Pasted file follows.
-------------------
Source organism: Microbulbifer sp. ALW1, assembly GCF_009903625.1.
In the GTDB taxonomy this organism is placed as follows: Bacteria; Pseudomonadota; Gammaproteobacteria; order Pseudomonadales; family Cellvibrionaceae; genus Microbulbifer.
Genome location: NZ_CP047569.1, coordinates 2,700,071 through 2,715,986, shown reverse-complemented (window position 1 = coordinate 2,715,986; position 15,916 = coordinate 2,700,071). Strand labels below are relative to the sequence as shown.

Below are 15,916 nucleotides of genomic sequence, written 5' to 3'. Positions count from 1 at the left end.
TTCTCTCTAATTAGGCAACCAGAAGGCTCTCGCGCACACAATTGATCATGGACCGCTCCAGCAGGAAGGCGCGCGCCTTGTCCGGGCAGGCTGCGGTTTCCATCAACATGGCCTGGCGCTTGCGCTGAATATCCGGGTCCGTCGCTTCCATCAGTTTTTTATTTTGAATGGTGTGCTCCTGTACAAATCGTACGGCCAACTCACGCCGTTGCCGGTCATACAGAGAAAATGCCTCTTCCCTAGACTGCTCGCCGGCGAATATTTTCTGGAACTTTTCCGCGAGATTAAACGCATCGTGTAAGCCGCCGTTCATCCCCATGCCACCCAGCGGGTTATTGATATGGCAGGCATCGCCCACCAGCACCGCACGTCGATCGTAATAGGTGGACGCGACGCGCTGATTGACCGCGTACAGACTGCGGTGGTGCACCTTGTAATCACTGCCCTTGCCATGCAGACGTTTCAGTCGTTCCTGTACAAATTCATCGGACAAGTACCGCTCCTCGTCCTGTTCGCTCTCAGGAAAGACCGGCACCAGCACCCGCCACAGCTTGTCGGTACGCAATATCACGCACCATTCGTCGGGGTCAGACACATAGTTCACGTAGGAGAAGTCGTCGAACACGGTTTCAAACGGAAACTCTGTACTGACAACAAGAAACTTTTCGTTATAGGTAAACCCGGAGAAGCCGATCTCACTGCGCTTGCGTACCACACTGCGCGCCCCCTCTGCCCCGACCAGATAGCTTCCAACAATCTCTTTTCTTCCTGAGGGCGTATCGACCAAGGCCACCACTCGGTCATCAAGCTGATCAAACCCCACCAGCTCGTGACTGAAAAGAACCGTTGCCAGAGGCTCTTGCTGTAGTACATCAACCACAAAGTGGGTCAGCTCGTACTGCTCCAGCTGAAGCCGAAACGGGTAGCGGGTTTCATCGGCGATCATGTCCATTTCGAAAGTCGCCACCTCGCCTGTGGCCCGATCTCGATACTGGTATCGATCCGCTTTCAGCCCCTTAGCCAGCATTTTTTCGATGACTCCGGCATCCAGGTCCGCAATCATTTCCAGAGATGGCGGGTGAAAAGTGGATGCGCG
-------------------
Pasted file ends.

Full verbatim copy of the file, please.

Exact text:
Source organism: Microbulbifer sp. ALW1, assembly GCF_009903625.1.
In the GTDB taxonomy this organism is placed as follows: Bacteria; Pseudomonadota; Gammaproteobacteria; order Pseudomonadales; family Cellvibrionaceae; genus Microbulbifer.
Genome location: NZ_CP047569.1, coordinates 2,700,071 through 2,715,986, shown reverse-complemented (window position 1 = coordinate 2,715,986; position 15,916 = coordinate 2,700,071). Strand labels below are relative to the sequence as shown.

Below are 15,916 nucleotides of genomic sequence, written 5' to 3'. Positions count from 1 at the left end.
TTCTCTCTAATTAGGCAACCAGAAGGCTCTCGCGCACACAATTGATCATGGACCGCTCCAGCAGGAAGGCGCGCGCCTTGTCCGGGCAGGCTGCGGTTTCCATCAACATGGCCTGGCGCTTGCGCTGAATATCCGGGTCCGTCGCTTCCATCAGTTTTTTATTTTGAATGGTGTGCTCCTGTACAAATCGTACGGCCAACTCACGCCGTTGCCGGTCATACAGAGAAAATGCCTCTTCCCTAGACTGCTCGCCGGCGAATATTTTCTGGAACTTTTCCGCGAGATTAAACGCATCGTGTAAGCCGCCGTTCATCCCCATGCCACCCAGCGGGTTATTGATATGGCAGGCATCGCCCACCAGCACCGCACGTCGATCGTAATAGGTGGACGCGACGCGCTGATTGACCGCGTACAGACTGCGGTGGTGCACCTTGTAATCACTGCCCTTGCCATGCAGACGTTTCAGTCGTTCCTGTACAAATTCATCGGACAAGTACCGCTCCTCGTCCTGTTCGCTCTCAGGAAAGACCGGCACCAGCACCCGCCACAGCTTGTCGGTACGCAATATCACGCACCATTCGTCGGGGTCAGACACATAGTTCACGTAGGAGAAGTCGTCGAACACGGTTTCAAACGGAAACTCTGTACTGACAACAAGAAACTTTTCGTTATAGGTAAACCCGGAGAAGCCGATCTCACTGCGCTTGCGTACCACACTGCGCGCCCCCTCTGCCCCGACCAGATAGCTTCCAACAATCTCTTTTCTTCCTGAGGGCGTATCGACCAAGGCCACCACTCGGTCATCAAGCTGATCAAACCCCACCAGCTCGTGACTGAAAAGAACCGTTGCCAGAGGCTCTTGCTGTAGTACATCAACCACAAAGTGGGTCAGCTCGTACTGCTCCAGCTGAAGCCGAAACGGGTAGCGGGTTTCATCGGCGATCATGTCCATTTCGAAAGTCGCCACCTCGCCTGTGGCCCGATCTCGATACTGGTATCGATCCGCTTTCAGCCCCTTAGCCAGCATTTTTTCGATGACTCCGGCATCCAGGTCCGCAATCATTTCCAGAGATGGCGGGTGAAAAGTGGATGCGCG